Office of the Registrar
Faculty of Humanities and Social Sciences (2016/2017)
12.20 Linguistics

In accordance with Senate's Policy Regarding Inactive Courses, the course descriptions for courses which have not been offered in the previous three academic years and which are not scheduled to be offered in the current academic year have been removed from the following listing. For information about any of these inactive courses, please contact the Head of the Department.

Linguistics courses are designated by LING.

1100

Introduction to Linguistics

is a general introduction to linguistic concepts which are important for understanding the nature of language and its function for communication. Topics include: languages as structured systems; the systematicity of language change; the classification of languages into families and their geographical distribution; language, the brain, and language disorders; the acquisition of language; and human vs animal communication.

CR: the former LING 2100

1103

Introduction to Linguistic Analysis: Syntax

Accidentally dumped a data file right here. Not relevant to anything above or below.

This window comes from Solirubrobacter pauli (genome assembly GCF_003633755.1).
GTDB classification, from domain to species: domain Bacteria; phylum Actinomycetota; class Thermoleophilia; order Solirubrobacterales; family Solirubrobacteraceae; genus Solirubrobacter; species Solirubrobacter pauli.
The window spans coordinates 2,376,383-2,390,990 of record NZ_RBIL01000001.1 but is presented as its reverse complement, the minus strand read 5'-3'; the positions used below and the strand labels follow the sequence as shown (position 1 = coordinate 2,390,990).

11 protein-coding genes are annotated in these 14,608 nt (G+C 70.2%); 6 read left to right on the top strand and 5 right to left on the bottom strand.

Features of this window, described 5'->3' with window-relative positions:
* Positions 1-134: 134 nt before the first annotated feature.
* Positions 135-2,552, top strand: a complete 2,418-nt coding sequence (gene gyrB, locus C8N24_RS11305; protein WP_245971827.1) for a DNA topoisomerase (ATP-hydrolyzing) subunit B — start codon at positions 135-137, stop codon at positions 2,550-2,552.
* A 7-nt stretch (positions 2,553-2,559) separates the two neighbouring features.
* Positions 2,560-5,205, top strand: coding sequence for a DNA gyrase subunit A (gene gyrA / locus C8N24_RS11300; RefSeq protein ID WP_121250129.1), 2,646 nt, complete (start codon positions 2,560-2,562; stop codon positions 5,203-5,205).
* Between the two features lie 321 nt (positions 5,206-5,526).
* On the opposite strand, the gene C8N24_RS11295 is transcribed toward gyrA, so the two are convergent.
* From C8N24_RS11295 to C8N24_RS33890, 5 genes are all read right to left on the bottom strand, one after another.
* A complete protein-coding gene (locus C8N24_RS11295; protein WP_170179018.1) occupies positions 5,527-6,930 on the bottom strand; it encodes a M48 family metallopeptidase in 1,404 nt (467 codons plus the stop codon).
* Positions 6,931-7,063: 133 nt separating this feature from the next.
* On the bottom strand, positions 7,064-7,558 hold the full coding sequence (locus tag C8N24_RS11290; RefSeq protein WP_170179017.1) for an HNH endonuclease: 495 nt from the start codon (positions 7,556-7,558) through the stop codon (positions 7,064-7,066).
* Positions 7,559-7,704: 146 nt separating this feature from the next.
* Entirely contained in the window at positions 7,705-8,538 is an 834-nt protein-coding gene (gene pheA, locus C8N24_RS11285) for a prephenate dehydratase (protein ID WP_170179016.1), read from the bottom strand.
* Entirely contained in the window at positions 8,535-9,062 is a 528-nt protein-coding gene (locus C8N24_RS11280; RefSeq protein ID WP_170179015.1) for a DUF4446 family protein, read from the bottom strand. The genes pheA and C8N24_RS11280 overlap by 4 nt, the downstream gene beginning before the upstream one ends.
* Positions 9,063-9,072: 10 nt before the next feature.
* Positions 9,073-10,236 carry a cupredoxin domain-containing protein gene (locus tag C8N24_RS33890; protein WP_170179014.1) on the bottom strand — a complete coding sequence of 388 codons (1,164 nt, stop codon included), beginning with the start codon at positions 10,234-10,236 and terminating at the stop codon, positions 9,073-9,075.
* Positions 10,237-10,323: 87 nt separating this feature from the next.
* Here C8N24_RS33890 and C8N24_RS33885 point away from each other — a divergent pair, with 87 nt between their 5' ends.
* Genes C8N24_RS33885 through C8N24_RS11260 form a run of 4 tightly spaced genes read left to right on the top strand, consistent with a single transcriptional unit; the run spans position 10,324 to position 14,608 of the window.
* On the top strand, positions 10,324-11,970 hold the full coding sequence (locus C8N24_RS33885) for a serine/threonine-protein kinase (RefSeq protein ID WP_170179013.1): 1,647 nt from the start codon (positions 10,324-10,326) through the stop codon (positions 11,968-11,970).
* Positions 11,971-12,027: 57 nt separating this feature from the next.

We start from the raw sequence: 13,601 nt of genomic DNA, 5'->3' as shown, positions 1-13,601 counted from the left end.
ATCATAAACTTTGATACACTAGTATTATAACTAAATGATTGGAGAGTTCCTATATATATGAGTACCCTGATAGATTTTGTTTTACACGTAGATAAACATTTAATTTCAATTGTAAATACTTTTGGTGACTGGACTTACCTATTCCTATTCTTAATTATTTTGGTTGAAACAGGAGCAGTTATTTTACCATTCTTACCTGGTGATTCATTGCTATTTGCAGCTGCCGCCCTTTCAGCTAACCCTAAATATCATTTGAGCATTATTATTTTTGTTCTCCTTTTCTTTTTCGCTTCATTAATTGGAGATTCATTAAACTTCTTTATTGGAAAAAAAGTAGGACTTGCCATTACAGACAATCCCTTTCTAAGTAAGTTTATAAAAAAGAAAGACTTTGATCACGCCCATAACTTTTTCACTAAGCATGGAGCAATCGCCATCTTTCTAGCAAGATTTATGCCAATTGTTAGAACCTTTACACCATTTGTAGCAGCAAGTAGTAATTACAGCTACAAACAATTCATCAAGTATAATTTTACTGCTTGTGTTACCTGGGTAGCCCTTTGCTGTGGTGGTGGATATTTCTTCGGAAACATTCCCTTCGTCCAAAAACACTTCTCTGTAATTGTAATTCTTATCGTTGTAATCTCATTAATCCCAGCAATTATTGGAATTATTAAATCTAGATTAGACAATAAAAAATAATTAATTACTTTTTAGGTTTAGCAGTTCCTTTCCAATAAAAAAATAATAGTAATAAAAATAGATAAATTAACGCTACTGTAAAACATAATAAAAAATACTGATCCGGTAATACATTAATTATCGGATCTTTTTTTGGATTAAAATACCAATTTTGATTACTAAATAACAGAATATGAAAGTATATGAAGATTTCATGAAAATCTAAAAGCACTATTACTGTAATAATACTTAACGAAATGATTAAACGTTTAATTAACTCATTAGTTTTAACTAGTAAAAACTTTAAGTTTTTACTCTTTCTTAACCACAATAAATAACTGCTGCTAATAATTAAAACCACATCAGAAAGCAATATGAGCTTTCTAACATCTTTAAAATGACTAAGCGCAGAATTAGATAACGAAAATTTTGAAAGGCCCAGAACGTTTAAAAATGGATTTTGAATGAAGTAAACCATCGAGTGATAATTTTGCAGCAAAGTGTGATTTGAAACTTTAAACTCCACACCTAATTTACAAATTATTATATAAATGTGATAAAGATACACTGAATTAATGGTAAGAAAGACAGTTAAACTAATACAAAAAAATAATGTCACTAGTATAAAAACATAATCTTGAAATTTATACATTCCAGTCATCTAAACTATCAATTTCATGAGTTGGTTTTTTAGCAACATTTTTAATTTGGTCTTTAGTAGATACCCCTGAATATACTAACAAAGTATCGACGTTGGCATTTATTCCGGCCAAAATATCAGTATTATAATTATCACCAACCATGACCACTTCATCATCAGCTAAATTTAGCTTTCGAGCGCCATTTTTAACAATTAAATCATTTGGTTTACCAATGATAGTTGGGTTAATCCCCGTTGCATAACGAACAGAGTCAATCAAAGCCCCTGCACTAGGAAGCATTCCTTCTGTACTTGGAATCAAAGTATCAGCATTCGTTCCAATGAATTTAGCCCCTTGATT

(same as the former LING 2103) is an introduction to the study of grammatical patterns in the structure of phrases and sentences. This course provides students with the tools to analyze phrase structure and syntactic constituency in English and other languages. Theoretical topics covered include case theory and agreement, principles of thematic role assignment, and different types of syntactic movement.

CR: the former LING 2103

1104

Introduction to Linguistic Analysis: Phonology

(same as the former LING 2104) is an introduction to the study of sound patterns in human languages. Basic empirical and theoretical issues in phonology are demonstrated through the analysis of data selected from English and other languages. Theoretical concepts surveyed include phonological features and contrasts, and syllable structure. These are examined through the study of allophony, allomorphy, and processes such as assimilation and neutralization.